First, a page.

CERTIFIED PUBLIC ACCOUNTANTS

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The Supreme Court has reversed and remanded California v. Texas, holding that the Plaintiffs do not have standing to challenge the Patient Protection and Affordable Care Act’s (ACA) minimum essential coverage provision.


The IRS issued two new, separate sets of frequently-asked-questions (FAQs) to assist families and small and mid-sized employers) in claiming credits under the American Rescue Plan (ARP). These FAQs provide information on eligibility, computing the credit amounts and how to claim these important tax benefits. Enacted in March to assist families and small businesses with the fallout of the COVID-19 pandemic and recovery underway, the ARP enhanced the child and dependent care credit and the paid sick and family leave credit.


The IRS has started sending letters to over 36 million families who, based on tax returns filed, may be eligible to receive monthly child tax credit payments starting July. Eligibility of these families are being evaluated based on information provided by taxpayers in their 2019 or 2020 tax returns, or through the Non-Filers tool while registering for an Economic Impact Payment. In addition, taxpayers who are eligible for advance child tax credit payments will receive a second, personalized letter listing an estimate of their monthly payment, starting July 15.


The IRS has finalized regulations relating to the mandatory 60-day postponement of certain time-sensitive tax-related deadlines by reason of a federally declared disaster. Further, the regulations clarify the definition of "federally declared disaster." The regulations affect individuals who reside in or were killed or injured in a disaster area, businesses that have a principal place of business in a disaster area, relief workers who provide assistance in a disaster area, or any taxpayer whose tax records necessary to meet a tax deadline are located in a disaster area.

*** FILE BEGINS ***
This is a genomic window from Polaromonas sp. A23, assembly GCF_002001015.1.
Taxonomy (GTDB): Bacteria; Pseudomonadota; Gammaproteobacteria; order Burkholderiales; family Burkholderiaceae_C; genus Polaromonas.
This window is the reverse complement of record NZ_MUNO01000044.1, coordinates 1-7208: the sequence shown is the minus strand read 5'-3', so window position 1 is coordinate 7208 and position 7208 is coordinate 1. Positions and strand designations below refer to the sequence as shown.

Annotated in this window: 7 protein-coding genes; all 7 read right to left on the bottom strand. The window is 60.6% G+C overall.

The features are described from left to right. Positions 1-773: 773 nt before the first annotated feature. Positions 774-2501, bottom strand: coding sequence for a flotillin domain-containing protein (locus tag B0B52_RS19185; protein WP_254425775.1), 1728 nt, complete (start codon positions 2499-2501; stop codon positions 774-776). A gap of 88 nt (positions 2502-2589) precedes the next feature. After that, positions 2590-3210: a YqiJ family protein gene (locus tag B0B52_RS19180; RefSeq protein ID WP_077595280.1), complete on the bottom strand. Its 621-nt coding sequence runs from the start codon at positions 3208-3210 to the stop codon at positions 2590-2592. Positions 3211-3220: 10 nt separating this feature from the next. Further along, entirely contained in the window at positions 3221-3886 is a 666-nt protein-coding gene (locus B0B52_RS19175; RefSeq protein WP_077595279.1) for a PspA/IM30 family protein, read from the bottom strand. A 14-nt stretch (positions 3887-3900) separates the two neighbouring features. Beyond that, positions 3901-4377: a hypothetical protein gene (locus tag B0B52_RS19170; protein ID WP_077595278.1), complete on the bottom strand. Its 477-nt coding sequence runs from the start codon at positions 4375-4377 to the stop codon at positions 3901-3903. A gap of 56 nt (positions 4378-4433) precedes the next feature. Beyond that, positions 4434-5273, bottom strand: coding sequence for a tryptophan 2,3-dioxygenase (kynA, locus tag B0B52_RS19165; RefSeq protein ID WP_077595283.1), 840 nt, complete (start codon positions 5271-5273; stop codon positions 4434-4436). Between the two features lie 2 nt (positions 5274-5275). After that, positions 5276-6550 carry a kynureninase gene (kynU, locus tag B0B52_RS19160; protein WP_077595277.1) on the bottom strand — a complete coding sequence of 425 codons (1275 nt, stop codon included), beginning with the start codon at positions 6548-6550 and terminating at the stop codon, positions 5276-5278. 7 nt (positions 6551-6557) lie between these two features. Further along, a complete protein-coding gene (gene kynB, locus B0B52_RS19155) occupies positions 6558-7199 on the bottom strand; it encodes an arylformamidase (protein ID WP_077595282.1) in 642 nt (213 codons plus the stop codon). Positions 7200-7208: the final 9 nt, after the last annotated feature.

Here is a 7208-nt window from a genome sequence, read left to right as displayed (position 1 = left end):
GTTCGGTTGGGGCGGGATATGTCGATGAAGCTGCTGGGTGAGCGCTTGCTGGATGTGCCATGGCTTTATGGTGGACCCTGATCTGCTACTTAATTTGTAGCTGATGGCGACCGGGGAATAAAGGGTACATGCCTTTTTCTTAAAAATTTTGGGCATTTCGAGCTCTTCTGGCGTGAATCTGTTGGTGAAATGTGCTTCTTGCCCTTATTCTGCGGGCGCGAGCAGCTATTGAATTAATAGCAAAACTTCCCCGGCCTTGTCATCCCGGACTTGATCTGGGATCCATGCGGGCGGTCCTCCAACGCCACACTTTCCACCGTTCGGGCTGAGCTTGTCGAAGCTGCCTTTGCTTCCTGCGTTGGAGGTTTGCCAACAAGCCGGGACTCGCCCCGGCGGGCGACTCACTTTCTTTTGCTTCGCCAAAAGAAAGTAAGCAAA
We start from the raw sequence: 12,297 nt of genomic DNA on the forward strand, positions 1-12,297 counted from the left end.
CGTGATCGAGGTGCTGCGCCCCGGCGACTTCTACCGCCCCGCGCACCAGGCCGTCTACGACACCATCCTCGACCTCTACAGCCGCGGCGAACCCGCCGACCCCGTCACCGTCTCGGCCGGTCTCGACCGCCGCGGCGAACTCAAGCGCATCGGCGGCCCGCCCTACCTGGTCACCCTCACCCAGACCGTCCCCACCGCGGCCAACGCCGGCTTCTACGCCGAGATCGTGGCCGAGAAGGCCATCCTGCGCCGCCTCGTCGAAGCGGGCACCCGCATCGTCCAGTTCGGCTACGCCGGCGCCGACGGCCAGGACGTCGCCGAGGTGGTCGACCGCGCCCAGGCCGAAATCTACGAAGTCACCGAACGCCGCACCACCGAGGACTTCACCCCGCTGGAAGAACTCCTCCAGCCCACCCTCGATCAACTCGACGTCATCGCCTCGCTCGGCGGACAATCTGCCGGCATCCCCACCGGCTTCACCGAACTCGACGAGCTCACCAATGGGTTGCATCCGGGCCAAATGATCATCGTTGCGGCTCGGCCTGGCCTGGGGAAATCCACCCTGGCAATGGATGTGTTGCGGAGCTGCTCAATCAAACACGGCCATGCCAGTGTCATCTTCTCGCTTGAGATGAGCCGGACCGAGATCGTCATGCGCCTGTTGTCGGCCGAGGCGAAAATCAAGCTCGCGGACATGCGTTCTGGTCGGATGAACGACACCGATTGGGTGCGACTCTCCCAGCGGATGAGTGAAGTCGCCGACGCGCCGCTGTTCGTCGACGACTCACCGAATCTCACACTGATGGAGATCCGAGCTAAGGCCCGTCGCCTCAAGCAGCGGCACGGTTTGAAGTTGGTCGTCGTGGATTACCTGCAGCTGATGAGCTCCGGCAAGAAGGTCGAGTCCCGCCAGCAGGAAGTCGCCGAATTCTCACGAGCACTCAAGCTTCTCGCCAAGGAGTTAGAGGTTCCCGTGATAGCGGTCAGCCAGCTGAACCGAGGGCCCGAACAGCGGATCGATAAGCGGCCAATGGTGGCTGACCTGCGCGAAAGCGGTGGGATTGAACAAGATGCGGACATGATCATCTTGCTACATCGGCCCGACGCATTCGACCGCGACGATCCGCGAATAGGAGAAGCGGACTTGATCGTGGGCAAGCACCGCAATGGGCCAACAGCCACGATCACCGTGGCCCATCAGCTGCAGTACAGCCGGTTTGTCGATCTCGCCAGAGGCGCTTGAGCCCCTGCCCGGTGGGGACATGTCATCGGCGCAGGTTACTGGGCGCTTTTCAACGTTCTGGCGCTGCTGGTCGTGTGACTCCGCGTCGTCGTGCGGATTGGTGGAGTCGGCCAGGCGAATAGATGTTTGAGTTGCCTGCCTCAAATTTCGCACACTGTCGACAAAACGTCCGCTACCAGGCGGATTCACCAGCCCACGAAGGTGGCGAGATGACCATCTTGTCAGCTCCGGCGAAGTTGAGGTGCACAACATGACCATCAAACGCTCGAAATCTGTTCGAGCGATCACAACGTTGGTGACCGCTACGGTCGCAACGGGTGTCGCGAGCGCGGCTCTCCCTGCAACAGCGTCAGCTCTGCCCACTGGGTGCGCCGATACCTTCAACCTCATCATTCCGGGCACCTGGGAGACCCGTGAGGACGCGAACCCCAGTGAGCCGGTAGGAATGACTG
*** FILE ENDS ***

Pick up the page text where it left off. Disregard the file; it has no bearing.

The IRS has released a revenue procedure explaining how a taxpayer changes its method of computing depreciation for certain residential rental property. Automatic consent procedures for changing accounting method are available for taxpayers adopting the depreciation method changes.


An eligible partnership may file amended partnership returns for tax years beginning in 2018, 2019, and 2020 by filing a Form 1065, U.S. Return of Partnership Income (Form 1065), with the "Amended Return" box checked. The partnership may also issue an amended Schedule K-1, Partner’s Share of Income, Deductions, Credits, etc. (Schedule K-1), to each of its partners.


An estate was allowed a marital deduction because the decedent’s marriage was valid in the country of celebration. The decedent, who was Jewish, obtained a religious divorce under rabbinical law in New York from his first wife after a New York court had declared his Mexican divorce invalid, which resulted in the declaration that his marriage to a second wife was null and void. The decedent traveled to Israel and married his third wife in an Orthodox Jewish ceremony. The Israeli marriage certificate noted that the decedent was free to marry because he was divorced. The government claimed that because the divorce was not valid under state law, no marital deduction was allowed because the property did not pass to the decedent’s surviving spouse.